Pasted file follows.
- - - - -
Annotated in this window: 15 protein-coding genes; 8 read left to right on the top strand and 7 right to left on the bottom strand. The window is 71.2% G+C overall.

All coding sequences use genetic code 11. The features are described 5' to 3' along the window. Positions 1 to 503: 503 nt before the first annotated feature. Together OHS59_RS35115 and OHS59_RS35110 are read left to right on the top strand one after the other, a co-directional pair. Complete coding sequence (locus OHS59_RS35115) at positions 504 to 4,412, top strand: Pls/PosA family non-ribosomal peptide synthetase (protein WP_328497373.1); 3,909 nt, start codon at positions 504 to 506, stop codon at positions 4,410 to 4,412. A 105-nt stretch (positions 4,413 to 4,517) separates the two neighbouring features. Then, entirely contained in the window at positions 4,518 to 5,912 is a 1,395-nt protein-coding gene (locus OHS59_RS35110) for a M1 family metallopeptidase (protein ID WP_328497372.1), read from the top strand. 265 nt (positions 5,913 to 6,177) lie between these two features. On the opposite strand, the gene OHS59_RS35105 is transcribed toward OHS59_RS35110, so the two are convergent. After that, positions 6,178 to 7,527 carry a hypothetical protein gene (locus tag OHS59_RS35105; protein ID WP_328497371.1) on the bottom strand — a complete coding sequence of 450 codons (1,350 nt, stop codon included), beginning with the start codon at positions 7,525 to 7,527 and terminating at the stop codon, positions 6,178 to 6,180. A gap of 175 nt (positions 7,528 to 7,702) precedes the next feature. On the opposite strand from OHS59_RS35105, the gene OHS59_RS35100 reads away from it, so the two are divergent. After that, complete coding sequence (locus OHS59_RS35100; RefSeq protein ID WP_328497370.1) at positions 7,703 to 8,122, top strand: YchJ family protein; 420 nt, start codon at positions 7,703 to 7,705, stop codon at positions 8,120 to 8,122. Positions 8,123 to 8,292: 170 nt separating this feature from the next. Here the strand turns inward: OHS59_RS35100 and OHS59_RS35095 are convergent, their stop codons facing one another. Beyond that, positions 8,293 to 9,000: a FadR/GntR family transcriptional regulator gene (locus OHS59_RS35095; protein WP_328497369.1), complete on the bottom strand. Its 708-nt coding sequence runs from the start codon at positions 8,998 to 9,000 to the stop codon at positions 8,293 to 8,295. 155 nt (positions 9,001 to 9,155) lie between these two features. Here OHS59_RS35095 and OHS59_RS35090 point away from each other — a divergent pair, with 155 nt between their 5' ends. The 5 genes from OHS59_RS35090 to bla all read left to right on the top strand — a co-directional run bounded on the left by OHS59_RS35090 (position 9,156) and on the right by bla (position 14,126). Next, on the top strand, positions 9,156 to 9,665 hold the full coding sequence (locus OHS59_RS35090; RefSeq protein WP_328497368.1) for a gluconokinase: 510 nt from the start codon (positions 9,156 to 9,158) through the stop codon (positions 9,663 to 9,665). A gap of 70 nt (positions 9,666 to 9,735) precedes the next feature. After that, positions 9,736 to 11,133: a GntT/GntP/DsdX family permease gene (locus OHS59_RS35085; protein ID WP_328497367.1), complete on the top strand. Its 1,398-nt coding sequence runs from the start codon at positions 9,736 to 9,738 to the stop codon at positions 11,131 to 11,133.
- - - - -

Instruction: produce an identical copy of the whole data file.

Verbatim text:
Annotated in this window: 15 protein-coding genes; 8 read left to right on the top strand and 7 right to left on the bottom strand. The window is 71.2% G+C overall.

All coding sequences use genetic code 11. The features are described 5' to 3' along the window. Positions 1 to 503: 503 nt before the first annotated feature. Together OHS59_RS35115 and OHS59_RS35110 are read left to right on the top strand one after the other, a co-directional pair. Complete coding sequence (locus OHS59_RS35115) at positions 504 to 4,412, top strand: Pls/PosA family non-ribosomal peptide synthetase (protein WP_328497373.1); 3,909 nt, start codon at positions 504 to 506, stop codon at positions 4,410 to 4,412. A 105-nt stretch (positions 4,413 to 4,517) separates the two neighbouring features. Then, entirely contained in the window at positions 4,518 to 5,912 is a 1,395-nt protein-coding gene (locus OHS59_RS35110) for a M1 family metallopeptidase (protein ID WP_328497372.1), read from the top strand. 265 nt (positions 5,913 to 6,177) lie between these two features. On the opposite strand, the gene OHS59_RS35105 is transcribed toward OHS59_RS35110, so the two are convergent. After that, positions 6,178 to 7,527 carry a hypothetical protein gene (locus tag OHS59_RS35105; protein ID WP_328497371.1) on the bottom strand — a complete coding sequence of 450 codons (1,350 nt, stop codon included), beginning with the start codon at positions 7,525 to 7,527 and terminating at the stop codon, positions 6,178 to 6,180. A gap of 175 nt (positions 7,528 to 7,702) precedes the next feature. On the opposite strand from OHS59_RS35105, the gene OHS59_RS35100 reads away from it, so the two are divergent. After that, complete coding sequence (locus OHS59_RS35100; RefSeq protein ID WP_328497370.1) at positions 7,703 to 8,122, top strand: YchJ family protein; 420 nt, start codon at positions 7,703 to 7,705, stop codon at positions 8,120 to 8,122. Positions 8,123 to 8,292: 170 nt separating this feature from the next. Here the strand turns inward: OHS59_RS35100 and OHS59_RS35095 are convergent, their stop codons facing one another. Beyond that, positions 8,293 to 9,000: a FadR/GntR family transcriptional regulator gene (locus OHS59_RS35095; protein WP_328497369.1), complete on the bottom strand. Its 708-nt coding sequence runs from the start codon at positions 8,998 to 9,000 to the stop codon at positions 8,293 to 8,295. 155 nt (positions 9,001 to 9,155) lie between these two features. Here OHS59_RS35095 and OHS59_RS35090 point away from each other — a divergent pair, with 155 nt between their 5' ends. The 5 genes from OHS59_RS35090 to bla all read left to right on the top strand — a co-directional run bounded on the left by OHS59_RS35090 (position 9,156) and on the right by bla (position 14,126). Next, on the top strand, positions 9,156 to 9,665 hold the full coding sequence (locus OHS59_RS35090; RefSeq protein WP_328497368.1) for a gluconokinase: 510 nt from the start codon (positions 9,156 to 9,158) through the stop codon (positions 9,663 to 9,665). A gap of 70 nt (positions 9,666 to 9,735) precedes the next feature. After that, positions 9,736 to 11,133: a GntT/GntP/DsdX family permease gene (locus OHS59_RS35085; protein ID WP_328497367.1), complete on the top strand. Its 1,398-nt coding sequence runs from the start codon at positions 9,736 to 9,738 to the stop codon at positions 11,131 to 11,133.